The wellerism--so called in English because it is a form of expression typical or reminiscent of Sam Weller or his father, two celebrated characters in Dickens's Pickwick Papers--is a major subtype of the proverb. Known since Sumerian times, it has been popular in most European languages and some African languages. As defined by folklorists and proverb scholars, a wellerism consists of three parts: a speech or statement (often a proverb), identification of the speaker, and identification of the situation, which gives the expression an ironic or humorous twist, often in the form of a pun.
A- "Prevention is better than cure," said the pig when it ran away from the butcher.
A- "We'll have to rehearse that," said the undertaker as the coffin fell out of the car.
A Dictionary of Wellerisms is the first work to collect all of the wellerisms recorded in the English language. Drawing on periodical literature and other scholarly sources, Mieder and Kingsbury have assembled, edited, and annotated a collection of wellerisms including over 1500 texts found in British, American, Canadian, and other English-language literatures and oral collections. Mieder's preface, bibliography, and extensive introduction explaining the history, meaning, and function of wellerisms, are supplemented by an index of speakers and an index of situations.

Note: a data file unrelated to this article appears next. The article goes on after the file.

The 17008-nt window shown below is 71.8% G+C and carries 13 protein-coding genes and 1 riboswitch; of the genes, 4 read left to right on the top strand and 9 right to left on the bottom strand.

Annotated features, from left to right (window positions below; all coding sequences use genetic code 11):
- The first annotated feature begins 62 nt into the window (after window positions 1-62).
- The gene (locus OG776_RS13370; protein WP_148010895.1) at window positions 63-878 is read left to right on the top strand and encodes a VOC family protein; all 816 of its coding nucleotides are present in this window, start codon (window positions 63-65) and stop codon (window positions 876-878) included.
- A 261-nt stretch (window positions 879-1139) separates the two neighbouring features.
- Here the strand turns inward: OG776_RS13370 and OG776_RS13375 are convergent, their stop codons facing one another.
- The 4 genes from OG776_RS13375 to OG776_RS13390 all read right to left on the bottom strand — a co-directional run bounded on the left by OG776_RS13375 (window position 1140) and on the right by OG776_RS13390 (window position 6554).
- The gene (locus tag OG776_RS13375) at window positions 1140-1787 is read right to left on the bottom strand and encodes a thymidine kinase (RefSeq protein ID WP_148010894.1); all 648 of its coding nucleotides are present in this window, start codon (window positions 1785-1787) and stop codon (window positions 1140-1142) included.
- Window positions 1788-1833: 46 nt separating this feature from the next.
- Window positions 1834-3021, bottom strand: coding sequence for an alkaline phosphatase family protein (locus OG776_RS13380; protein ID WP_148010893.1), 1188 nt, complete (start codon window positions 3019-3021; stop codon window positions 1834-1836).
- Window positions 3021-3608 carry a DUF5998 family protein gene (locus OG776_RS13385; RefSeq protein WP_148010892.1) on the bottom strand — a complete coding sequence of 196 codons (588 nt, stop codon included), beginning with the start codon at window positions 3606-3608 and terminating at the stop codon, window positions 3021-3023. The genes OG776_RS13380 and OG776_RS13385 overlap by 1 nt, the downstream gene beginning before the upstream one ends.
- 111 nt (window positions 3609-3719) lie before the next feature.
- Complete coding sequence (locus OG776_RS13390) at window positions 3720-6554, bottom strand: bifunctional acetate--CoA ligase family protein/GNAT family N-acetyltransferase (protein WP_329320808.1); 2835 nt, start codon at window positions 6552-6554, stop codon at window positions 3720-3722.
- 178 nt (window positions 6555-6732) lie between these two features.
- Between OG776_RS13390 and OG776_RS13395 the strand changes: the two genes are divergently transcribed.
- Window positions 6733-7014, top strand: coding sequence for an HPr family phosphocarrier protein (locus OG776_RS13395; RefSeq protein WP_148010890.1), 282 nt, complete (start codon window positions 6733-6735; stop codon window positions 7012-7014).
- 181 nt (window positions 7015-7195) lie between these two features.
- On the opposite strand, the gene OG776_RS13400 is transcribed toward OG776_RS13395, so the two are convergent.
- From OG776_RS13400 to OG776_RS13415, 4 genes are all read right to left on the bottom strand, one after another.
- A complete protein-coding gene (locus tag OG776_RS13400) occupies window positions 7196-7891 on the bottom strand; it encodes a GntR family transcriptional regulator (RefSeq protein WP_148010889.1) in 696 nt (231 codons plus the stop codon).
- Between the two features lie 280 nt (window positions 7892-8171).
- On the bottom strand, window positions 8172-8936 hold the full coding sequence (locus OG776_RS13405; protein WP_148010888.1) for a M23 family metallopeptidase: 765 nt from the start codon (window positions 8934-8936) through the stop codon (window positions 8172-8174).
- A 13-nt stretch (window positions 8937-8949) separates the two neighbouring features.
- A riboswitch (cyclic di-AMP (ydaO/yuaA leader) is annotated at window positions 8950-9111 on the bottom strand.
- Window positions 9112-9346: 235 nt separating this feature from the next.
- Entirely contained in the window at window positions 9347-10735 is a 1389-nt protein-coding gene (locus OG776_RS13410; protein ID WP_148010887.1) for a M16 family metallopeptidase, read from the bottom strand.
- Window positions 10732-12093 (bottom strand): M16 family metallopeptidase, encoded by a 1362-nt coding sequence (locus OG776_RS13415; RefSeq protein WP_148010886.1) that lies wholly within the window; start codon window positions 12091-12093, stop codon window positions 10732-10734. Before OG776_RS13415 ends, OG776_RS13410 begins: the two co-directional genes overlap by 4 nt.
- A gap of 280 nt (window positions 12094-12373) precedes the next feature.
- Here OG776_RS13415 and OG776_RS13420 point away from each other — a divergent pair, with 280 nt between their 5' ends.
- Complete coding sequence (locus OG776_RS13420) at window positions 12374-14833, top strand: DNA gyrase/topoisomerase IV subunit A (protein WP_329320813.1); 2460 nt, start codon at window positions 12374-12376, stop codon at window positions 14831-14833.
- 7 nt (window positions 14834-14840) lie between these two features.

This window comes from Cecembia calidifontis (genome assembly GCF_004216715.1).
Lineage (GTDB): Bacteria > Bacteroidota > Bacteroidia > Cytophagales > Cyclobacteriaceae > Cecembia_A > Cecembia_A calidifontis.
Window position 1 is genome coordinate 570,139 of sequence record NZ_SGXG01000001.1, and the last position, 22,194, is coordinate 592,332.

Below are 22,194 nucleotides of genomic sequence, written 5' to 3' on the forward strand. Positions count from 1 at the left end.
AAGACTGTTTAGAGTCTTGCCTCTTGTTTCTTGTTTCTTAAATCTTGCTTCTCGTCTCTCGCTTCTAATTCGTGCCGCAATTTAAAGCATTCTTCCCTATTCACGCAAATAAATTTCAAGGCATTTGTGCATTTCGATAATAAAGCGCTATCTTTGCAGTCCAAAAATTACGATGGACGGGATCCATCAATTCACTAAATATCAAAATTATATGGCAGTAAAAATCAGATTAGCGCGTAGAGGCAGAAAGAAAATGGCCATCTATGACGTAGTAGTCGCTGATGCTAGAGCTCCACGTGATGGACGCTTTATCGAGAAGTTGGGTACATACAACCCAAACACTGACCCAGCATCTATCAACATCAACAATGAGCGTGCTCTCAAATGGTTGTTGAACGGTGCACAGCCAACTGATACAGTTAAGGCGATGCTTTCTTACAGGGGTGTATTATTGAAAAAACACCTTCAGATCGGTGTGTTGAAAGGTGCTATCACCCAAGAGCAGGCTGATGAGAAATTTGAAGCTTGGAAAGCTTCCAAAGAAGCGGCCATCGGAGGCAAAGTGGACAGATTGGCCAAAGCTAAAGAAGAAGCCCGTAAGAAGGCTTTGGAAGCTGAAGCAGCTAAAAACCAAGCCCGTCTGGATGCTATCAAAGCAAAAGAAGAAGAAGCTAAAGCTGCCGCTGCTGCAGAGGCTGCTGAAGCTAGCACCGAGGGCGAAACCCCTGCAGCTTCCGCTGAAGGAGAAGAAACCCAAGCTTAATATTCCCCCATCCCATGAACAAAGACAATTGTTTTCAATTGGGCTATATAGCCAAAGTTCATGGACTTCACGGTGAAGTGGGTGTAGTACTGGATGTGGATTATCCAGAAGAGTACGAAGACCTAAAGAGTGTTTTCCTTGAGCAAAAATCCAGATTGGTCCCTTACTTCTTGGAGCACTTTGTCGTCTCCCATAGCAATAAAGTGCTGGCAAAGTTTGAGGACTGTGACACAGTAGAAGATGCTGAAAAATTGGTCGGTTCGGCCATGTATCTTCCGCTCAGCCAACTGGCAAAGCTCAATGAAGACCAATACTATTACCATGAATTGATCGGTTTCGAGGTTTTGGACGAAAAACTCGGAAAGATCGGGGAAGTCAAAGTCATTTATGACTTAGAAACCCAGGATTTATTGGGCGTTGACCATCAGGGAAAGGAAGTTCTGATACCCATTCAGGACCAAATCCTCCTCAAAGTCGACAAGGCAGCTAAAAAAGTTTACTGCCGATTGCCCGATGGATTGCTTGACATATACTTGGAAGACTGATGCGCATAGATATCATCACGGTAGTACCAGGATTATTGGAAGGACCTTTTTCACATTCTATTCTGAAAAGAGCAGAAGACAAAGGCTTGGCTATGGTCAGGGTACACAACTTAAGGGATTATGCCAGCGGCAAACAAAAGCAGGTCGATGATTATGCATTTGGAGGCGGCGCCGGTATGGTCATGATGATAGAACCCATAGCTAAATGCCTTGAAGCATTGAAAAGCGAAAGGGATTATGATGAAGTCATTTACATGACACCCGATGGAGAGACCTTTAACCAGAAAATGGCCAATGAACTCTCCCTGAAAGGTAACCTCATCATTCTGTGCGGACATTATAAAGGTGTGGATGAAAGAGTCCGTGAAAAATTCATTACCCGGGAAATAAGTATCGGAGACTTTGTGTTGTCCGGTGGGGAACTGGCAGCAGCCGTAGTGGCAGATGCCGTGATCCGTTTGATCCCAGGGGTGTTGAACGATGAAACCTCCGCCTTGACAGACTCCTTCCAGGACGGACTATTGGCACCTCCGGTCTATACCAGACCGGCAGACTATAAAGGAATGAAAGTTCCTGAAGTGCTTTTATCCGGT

Containing a wealth of wit and humor, A Dictionary of Wellerisms is both entertaining and informative, appealing to the casual browser as well as to students and scholars of literature, psychology, folklore, linguistics, anthropology, and cultural history.
"A splendid idea and a first in the English language. All libraries will want a copy; all scholars concerned with the English language will find it of interest. There is no competitive volume."--Alan Dundes, University of California, Berkeley
"A most delightful collection of...proverbial puns. The volume's a wonderful browser."--King Features Syndicate
"A Dictionary of Wellerisms...brings together the first complete collection of examples in English, drawing on literature, journalism, popular culture, and the Margaret Bryant collection of proverbial speech."--Asian Folklore Studies
"Students and scholars of literature, folklore, linguistics and cultural history will appreciate this unusual collection of satyrical wit and humor..."--Come-All-Ye